Ice nucleation activity of silicates and aluminosilicates in pure water and aqueous solutions – Part 3: Aluminosilicates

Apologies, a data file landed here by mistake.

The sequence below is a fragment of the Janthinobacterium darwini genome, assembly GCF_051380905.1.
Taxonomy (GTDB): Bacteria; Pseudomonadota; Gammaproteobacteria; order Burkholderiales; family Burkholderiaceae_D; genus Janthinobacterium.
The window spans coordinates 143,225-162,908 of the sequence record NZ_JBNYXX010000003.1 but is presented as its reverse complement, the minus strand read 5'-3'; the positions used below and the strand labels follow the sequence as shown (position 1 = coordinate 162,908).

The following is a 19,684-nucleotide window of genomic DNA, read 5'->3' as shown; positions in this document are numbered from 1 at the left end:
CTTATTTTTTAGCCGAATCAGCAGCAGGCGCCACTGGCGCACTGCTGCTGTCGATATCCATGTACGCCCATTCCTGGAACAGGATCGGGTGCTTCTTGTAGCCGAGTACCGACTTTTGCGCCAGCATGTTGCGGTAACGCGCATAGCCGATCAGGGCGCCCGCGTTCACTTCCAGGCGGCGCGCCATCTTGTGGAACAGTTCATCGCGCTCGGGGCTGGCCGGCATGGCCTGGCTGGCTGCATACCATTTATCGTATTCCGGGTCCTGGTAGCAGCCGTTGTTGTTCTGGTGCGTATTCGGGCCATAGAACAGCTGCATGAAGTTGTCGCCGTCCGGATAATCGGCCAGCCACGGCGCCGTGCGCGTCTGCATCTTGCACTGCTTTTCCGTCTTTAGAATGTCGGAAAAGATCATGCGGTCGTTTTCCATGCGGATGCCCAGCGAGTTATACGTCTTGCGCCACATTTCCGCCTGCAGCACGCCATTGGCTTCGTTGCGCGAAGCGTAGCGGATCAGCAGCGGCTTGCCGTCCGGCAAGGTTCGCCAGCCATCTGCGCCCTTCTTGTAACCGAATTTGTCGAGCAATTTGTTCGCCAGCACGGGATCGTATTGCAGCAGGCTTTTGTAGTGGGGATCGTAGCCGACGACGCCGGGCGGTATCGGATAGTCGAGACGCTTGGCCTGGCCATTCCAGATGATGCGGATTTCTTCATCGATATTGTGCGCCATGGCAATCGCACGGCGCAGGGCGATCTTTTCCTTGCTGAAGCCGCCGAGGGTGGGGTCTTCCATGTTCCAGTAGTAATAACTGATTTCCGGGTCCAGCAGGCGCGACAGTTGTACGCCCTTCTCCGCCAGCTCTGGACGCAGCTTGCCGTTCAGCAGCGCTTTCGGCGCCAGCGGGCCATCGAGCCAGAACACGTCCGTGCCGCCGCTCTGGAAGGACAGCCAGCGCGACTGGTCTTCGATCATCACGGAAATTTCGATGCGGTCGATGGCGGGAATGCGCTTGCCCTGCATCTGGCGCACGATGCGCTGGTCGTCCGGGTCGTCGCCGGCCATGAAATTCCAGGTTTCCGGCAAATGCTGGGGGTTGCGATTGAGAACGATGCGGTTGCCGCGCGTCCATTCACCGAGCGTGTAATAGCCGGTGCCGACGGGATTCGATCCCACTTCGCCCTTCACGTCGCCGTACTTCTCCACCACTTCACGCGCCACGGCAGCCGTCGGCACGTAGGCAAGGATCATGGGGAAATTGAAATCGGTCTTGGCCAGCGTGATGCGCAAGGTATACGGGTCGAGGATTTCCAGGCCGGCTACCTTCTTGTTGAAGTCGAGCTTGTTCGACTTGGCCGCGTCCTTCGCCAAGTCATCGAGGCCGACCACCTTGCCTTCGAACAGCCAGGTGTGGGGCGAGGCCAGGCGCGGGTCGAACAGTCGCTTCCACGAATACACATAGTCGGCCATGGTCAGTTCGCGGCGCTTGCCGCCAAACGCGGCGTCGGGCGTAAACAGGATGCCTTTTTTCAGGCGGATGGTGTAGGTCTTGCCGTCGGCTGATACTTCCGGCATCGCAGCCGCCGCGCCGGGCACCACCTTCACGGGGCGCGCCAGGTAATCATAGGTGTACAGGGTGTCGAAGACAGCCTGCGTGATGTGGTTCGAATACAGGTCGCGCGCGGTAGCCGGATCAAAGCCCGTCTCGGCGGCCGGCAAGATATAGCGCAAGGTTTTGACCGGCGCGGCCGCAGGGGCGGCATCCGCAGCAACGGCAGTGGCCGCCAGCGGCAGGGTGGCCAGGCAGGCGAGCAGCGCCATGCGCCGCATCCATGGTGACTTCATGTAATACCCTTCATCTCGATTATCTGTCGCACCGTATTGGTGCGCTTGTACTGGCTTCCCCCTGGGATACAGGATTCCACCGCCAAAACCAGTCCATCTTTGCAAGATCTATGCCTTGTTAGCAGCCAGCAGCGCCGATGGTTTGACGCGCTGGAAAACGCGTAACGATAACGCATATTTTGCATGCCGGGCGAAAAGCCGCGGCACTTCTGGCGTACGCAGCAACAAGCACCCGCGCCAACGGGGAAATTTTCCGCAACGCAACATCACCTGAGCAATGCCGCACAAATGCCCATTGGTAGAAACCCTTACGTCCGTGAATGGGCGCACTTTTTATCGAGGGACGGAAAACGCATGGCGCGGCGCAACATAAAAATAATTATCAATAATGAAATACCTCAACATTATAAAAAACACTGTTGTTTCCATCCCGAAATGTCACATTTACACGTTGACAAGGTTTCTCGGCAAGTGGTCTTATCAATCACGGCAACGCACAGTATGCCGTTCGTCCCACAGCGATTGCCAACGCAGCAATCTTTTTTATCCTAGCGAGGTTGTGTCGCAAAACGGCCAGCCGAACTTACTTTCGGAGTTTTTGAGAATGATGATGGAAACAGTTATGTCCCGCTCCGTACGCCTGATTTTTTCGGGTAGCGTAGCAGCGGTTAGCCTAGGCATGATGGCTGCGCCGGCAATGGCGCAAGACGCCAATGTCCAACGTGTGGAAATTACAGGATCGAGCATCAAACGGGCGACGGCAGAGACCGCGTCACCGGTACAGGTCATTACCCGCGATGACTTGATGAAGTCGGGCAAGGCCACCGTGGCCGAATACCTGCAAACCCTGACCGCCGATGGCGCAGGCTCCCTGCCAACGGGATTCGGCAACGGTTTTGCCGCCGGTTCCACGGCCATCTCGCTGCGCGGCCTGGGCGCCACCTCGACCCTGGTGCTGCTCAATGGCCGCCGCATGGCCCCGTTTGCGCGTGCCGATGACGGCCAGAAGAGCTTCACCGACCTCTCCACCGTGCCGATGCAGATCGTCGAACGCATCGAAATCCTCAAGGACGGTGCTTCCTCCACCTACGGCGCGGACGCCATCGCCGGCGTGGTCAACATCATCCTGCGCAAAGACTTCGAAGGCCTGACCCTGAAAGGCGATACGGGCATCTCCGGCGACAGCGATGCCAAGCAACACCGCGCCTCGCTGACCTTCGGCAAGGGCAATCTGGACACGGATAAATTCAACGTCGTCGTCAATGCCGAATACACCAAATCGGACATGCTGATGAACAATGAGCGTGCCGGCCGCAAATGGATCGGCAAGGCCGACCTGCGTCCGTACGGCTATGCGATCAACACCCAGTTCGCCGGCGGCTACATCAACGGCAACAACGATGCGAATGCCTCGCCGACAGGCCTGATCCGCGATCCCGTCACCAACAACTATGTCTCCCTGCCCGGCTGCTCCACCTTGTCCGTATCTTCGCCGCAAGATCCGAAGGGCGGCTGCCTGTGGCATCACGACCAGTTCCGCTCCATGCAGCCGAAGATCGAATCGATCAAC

Aluminosilicates and quartz constitute the majority of airborne mineral dust. Despite similarities in structures and surfaces they differ greatly in terms of their ice nucleation (IN) efficiency. Here, we show that determining factors for their IN activity include surface ion exchange, NH3 or NH4+ adsorption, and surface degradation due to the slow dissolution of the minerals. We performed immersion freezing experiments with the (Na-Ca)-feldspar andesine, the K-feldspar sanidine, the clay mineral kaolinite, the micas muscovite and biotite, and gibbsite and compare their IN efficiencies with those of the previously characterized K-feldspar microcline and quartz. Samples were suspended in pure water as well as in aqueous solutions of NH3, (NH4)2SO4, NH4Cl and Na2SO4, with solute concentrations corresponding to water activities aw equal to 0.88–1.0. Using differential scanning calorimetry (DSC) on emulsified micron-sized droplets, we derived onset temperatures of heterogeneous (Thet) and homogeneous (Thom) freezing as well as heterogeneously frozen water volume fractions (Fhet). Suspensions in pure water of andesine, sanidine and kaolinite yield Thet equal to 242.8, 241.2 and 240.3 K, respectively, while no discernable heterogeneous freezing signal is present in the case of the micas or gibbsite (i.e., Thet≈Thom≈237.0 K). The presence of NH3 and/or NH4+ salts as solutes has distinct effects on the IN efficiency of most of the investigated minerals. When feldspars and kaolinite are suspended in very dilute solutions of NH3 or NH4+ salts, Thet shifts to higher temperatures (by 2.6–7.0 K compared to the pure water suspension). Even micas and gibbsite develop weak heterogeneous freezing activities in ammonia solutions. Conversely, suspensions containing Na2SO4 cause the Thet of feldspars to clearly fall below the water-activity-based immersion freezing description (Δaw= const.) even in very dilute Na2SO4 solutions, while Thet of kaolinite follows the Δaw= constant curve. The water activity determines how the freezing temperature is affected by solute concentration alone, i.e., if the surface properties of the ice nucleating particles are not affected by the solute. Therefore, the complex behavior of the IN activities can only be explained in terms of solute-surface-specific processes. We suggest that the immediate exchange of the native cations (K+, Na+, Ca2+) with protons, when feldspars are immersed in water, is a prerequisite for their high IN efficiency. On the other hand, excess cations from dissolved alkali salts prevent surface protonation, thus explaining the decreased IN activity in such solutions. In kaolinite, the lack of exchangeable cations in the crystal lattice explains why the IN activity is insensitive to the presence of alkali salts (Δaw= const.). We hypothesize that adsorption of NH3 and NH4+ on the feldspar surface rather than ion exchange is the main reason for the anomalous increased Thet in dilute solutions of NH3 or NH4+ salts. This is supported by the response of kaolinite to NH3 or NH4+, despite lacking exchangeable ions. Finally, the dissolution of feldspars in water or solutions leads to depletion of Al and formation of an amorphous layer enriched in Si. This hampers the IN activity of andesine the most, followed by sanidine, then eventually microcline, the least soluble feldspar.